c-Myc (hereafter called Myc) belongs to a family of transcription factors that regulates cell growth, cell proliferation, and differentiation. Myc initiates the transcription of a large cast of genes involved in cell growth by stimulating metabolism and protein synthesis. Some of these, like those involved in glycolysis, may be part of the Warburg effect, which is defined as increased glucose uptake and lactate production in the presence of adequate oxygen supply. In this study, we have taken a mouse-genetics approach to challenge the role of select Myc-regulated metabolic enzymes in tumorigenesis in vivo. By breeding λ-Myc transgenic mice, ApcMin mice, and p53 knockout mice with mouse models carrying inactivating alleles of Lactate dehydrogenase A (Ldha), 3-Phosphoglycerate dehydrogenase (Phgdh) and Serine hydroxymethyltransferase 1 (Shmt1), we obtained offspring that were monitored for tumor development. Very surprisingly, we found that these genes are dispensable for tumorigenesis in these genetic settings. However, experiments in fibroblasts and colon carcinoma cells expressing oncogenic Ras show that these cells are sensitive to Ldha knockdown. Our genetic models reveal cell context dependency and a remarkable ability of tumor cells to adapt to alterations in critical metabolic pathways. Thus, to achieve clinical success, it will be of importance to correctly stratify patients and to find synthetic lethal combinations of inhibitors targeting metabolic enzymes.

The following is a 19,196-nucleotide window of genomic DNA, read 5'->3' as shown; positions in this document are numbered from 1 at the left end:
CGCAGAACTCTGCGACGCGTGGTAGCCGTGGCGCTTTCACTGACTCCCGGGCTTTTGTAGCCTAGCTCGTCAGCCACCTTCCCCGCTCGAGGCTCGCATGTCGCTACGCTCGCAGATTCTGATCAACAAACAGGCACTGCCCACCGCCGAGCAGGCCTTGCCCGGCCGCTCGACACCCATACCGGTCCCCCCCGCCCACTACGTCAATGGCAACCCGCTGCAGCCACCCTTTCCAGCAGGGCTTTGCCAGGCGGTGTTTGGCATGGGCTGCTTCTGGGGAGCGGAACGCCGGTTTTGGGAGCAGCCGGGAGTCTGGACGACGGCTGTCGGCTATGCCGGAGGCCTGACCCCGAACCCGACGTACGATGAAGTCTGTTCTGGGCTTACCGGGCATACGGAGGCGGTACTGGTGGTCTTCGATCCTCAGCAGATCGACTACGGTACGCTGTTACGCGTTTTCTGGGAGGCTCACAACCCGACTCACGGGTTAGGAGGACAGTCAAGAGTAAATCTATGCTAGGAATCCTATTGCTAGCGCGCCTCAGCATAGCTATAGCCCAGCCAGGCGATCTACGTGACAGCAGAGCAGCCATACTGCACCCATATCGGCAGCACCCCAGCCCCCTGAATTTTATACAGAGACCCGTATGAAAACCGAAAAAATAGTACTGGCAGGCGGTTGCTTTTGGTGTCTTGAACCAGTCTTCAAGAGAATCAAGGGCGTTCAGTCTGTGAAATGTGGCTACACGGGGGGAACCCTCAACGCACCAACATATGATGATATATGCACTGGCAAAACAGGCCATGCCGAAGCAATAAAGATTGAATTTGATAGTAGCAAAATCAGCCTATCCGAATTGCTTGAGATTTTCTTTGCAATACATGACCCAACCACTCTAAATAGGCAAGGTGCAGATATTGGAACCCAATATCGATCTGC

Cancer occurs when cells change their behavior and start to divide in an uncontrolled manner. To achieve this altered behavior, cells need to change their metabolism to be able to grow even when nutrient and oxygen supplies are limiting. Therefore, targeting metabolic pathways could be used to treat patients suffering from cancer. Here we studied a gene called MYC, which can regulate many metabolic pathways. By using genetically modified mice we can show that tumors have a remarkable ability to change their metabolism, even if key enzymes are removed. Taken together, our data suggest that metabolic disturbance by drugs in the clinic may present a future challenge.
Citation: Nilsson LM, Plym Forshell TZ, Rimpi S, Kreutzer C, Pretsch W, Bornkamm GW, et al. (2012) Mouse Genetics Suggests Cell-Context Dependency for Myc-Regulated Metabolic Enzymes during Tumorigenesis. PLoS Genet8(3): e1002573. https://doi.org/10.1371/journal.pgen.1002573
Editor: Bruce E. Clurman, Fred Hutchinson Cancer Research Center, United States of America
Received: May 13, 2011; Accepted: January 16, 2012; Published: March 15, 2012
Copyright: © 2012 Nilsson et al. This is an open-access article distributed under the terms of the Creative Commons Attribution License, which permits unrestricted use, distribution, and reproduction in any medium, provided the original author and source are credited.
Funding: This work was supported by the Swedish Cancer Society, the Association of International Cancer Research, the Swedish Research Council, BioCARE (a National Strategic Cancer Research Program at University of Gothenburg) (to JAN) and by the Deutsche Krebshilfe (to GWB). The funders had no role in study design, data collection and analysis, decision to publish, or preparation of the manuscript.